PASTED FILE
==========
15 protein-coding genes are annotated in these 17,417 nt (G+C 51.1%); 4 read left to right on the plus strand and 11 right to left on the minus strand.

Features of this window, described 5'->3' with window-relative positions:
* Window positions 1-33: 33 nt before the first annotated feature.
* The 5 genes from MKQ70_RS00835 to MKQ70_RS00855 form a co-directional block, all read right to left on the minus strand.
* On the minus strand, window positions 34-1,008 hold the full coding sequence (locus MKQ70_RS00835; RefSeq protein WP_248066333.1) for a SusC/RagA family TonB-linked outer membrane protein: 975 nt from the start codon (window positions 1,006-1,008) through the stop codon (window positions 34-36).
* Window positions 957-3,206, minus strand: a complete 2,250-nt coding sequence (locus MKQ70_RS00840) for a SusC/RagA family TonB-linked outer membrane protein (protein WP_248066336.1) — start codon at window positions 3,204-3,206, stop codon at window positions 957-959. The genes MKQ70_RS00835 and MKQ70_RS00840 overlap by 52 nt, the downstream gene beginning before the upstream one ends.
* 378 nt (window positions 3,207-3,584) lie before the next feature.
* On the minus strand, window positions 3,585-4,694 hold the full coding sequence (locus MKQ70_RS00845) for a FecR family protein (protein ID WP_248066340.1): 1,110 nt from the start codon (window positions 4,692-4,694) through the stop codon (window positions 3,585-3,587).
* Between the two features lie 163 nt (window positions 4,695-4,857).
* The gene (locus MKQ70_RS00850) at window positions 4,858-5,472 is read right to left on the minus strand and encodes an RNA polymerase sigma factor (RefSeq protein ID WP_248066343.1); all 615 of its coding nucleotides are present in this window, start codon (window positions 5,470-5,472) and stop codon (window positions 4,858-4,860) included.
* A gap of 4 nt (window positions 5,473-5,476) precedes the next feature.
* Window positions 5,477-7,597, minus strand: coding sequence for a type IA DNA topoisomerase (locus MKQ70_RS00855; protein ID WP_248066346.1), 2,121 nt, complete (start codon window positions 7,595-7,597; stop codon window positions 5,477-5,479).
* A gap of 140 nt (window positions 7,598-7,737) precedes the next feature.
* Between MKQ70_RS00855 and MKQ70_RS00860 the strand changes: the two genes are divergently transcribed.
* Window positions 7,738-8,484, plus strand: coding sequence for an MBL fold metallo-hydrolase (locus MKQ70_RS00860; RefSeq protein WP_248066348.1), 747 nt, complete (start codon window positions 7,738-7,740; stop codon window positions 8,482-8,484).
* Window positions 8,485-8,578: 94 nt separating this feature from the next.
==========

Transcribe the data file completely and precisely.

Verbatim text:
15 protein-coding genes are annotated in these 17,417 nt (G+C 51.1%); 4 read left to right on the plus strand and 11 right to left on the minus strand.

Features of this window, described 5'->3' with window-relative positions:
* Window positions 1-33: 33 nt before the first annotated feature.
* The 5 genes from MKQ70_RS00835 to MKQ70_RS00855 form a co-directional block, all read right to left on the minus strand.
* On the minus strand, window positions 34-1,008 hold the full coding sequence (locus MKQ70_RS00835; RefSeq protein WP_248066333.1) for a SusC/RagA family TonB-linked outer membrane protein: 975 nt from the start codon (window positions 1,006-1,008) through the stop codon (window positions 34-36).
* Window positions 957-3,206, minus strand: a complete 2,250-nt coding sequence (locus MKQ70_RS00840) for a SusC/RagA family TonB-linked outer membrane protein (protein WP_248066336.1) — start codon at window positions 3,204-3,206, stop codon at window positions 957-959. The genes MKQ70_RS00835 and MKQ70_RS00840 overlap by 52 nt, the downstream gene beginning before the upstream one ends.
* 378 nt (window positions 3,207-3,584) lie before the next feature.
* On the minus strand, window positions 3,585-4,694 hold the full coding sequence (locus MKQ70_RS00845) for a FecR family protein (protein ID WP_248066340.1): 1,110 nt from the start codon (window positions 4,692-4,694) through the stop codon (window positions 3,585-3,587).
* Between the two features lie 163 nt (window positions 4,695-4,857).
* The gene (locus MKQ70_RS00850) at window positions 4,858-5,472 is read right to left on the minus strand and encodes an RNA polymerase sigma factor (RefSeq protein ID WP_248066343.1); all 615 of its coding nucleotides are present in this window, start codon (window positions 5,470-5,472) and stop codon (window positions 4,858-4,860) included.
* A gap of 4 nt (window positions 5,473-5,476) precedes the next feature.
* Window positions 5,477-7,597, minus strand: coding sequence for a type IA DNA topoisomerase (locus MKQ70_RS00855; protein ID WP_248066346.1), 2,121 nt, complete (start codon window positions 7,595-7,597; stop codon window positions 5,477-5,479).
* A gap of 140 nt (window positions 7,598-7,737) precedes the next feature.
* Between MKQ70_RS00855 and MKQ70_RS00860 the strand changes: the two genes are divergently transcribed.
* Window positions 7,738-8,484, plus strand: coding sequence for an MBL fold metallo-hydrolase (locus MKQ70_RS00860; RefSeq protein WP_248066348.1), 747 nt, complete (start codon window positions 7,738-7,740; stop codon window positions 8,482-8,484).
* Window positions 8,485-8,578: 94 nt separating this feature from the next.